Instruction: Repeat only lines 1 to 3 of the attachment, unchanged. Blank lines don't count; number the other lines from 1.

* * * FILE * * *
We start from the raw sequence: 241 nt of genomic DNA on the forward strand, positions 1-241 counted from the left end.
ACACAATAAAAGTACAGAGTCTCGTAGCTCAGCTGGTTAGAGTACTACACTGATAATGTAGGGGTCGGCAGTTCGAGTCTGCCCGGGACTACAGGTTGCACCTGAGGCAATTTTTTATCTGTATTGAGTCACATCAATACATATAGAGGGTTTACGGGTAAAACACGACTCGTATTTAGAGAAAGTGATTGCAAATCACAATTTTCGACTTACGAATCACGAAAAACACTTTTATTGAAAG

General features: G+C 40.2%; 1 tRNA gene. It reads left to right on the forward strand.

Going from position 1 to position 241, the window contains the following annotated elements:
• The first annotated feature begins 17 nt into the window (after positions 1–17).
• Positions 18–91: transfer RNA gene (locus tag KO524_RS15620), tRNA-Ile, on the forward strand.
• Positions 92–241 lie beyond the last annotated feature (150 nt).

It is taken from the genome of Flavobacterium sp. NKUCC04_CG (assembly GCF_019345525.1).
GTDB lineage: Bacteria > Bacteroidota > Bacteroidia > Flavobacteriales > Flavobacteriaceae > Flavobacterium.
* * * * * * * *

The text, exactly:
We start from the raw sequence: 241 nt of genomic DNA on the forward strand, positions 1-241 counted from the left end.
ACACAATAAAAGTACAGAGTCTCGTAGCTCAGCTGGTTAGAGTACTACACTGATAATGTAGGGGTCGGCAGTTCGAGTCTGCCCGGGACTACAGGTTGCACCTGAGGCAATTTTTTATCTGTATTGAGTCACATCAATACATATAGAGGGTTTACGGGTAAAACACGACTCGTATTTAGAGAAAGTGATTGCAAATCACAATTTTCGACTTACGAATCACGAAAAACACTTTTATTGAAAG

General features: G+C 40.2%; 1 tRNA gene. It reads left to right on the forward strand.